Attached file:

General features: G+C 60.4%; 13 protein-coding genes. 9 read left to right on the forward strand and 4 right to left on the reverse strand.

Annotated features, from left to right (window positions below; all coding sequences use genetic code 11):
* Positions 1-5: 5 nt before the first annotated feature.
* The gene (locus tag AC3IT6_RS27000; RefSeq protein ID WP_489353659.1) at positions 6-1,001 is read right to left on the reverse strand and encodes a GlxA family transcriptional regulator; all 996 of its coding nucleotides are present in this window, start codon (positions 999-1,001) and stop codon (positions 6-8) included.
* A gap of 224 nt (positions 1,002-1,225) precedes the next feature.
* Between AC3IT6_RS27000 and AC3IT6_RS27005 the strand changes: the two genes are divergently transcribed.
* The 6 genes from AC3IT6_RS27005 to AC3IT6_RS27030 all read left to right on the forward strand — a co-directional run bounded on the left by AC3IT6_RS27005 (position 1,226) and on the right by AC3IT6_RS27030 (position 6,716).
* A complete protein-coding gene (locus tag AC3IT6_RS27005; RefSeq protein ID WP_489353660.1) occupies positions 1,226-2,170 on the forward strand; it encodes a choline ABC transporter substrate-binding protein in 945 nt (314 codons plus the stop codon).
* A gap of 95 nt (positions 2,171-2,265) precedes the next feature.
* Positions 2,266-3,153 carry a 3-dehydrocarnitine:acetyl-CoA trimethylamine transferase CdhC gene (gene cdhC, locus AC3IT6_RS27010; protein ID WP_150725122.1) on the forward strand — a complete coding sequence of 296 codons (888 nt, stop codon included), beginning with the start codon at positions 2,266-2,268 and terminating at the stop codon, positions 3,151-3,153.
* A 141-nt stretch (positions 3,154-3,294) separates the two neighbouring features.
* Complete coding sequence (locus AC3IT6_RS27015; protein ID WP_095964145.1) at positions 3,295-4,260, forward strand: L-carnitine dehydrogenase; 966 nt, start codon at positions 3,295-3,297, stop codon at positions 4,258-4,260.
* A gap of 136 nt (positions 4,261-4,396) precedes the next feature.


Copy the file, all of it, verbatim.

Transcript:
General features: G+C 60.4%; 13 protein-coding genes. 9 read left to right on the forward strand and 4 right to left on the reverse strand.

Annotated features, from left to right (window positions below; all coding sequences use genetic code 11):
* Positions 1-5: 5 nt before the first annotated feature.
* The gene (locus tag AC3IT6_RS27000; RefSeq protein ID WP_489353659.1) at positions 6-1,001 is read right to left on the reverse strand and encodes a GlxA family transcriptional regulator; all 996 of its coding nucleotides are present in this window, start codon (positions 999-1,001) and stop codon (positions 6-8) included.
* A gap of 224 nt (positions 1,002-1,225) precedes the next feature.
* Between AC3IT6_RS27000 and AC3IT6_RS27005 the strand changes: the two genes are divergently transcribed.
* The 6 genes from AC3IT6_RS27005 to AC3IT6_RS27030 all read left to right on the forward strand — a co-directional run bounded on the left by AC3IT6_RS27005 (position 1,226) and on the right by AC3IT6_RS27030 (position 6,716).
* A complete protein-coding gene (locus tag AC3IT6_RS27005; RefSeq protein ID WP_489353660.1) occupies positions 1,226-2,170 on the forward strand; it encodes a choline ABC transporter substrate-binding protein in 945 nt (314 codons plus the stop codon).
* A gap of 95 nt (positions 2,171-2,265) precedes the next feature.
* Positions 2,266-3,153 carry a 3-dehydrocarnitine:acetyl-CoA trimethylamine transferase CdhC gene (gene cdhC, locus AC3IT6_RS27010; protein ID WP_150725122.1) on the forward strand — a complete coding sequence of 296 codons (888 nt, stop codon included), beginning with the start codon at positions 2,266-2,268 and terminating at the stop codon, positions 3,151-3,153.
* A 141-nt stretch (positions 3,154-3,294) separates the two neighbouring features.
* Complete coding sequence (locus AC3IT6_RS27015; protein ID WP_095964145.1) at positions 3,295-4,260, forward strand: L-carnitine dehydrogenase; 966 nt, start codon at positions 3,295-3,297, stop codon at positions 4,258-4,260.
* A gap of 136 nt (positions 4,261-4,396) precedes the next feature.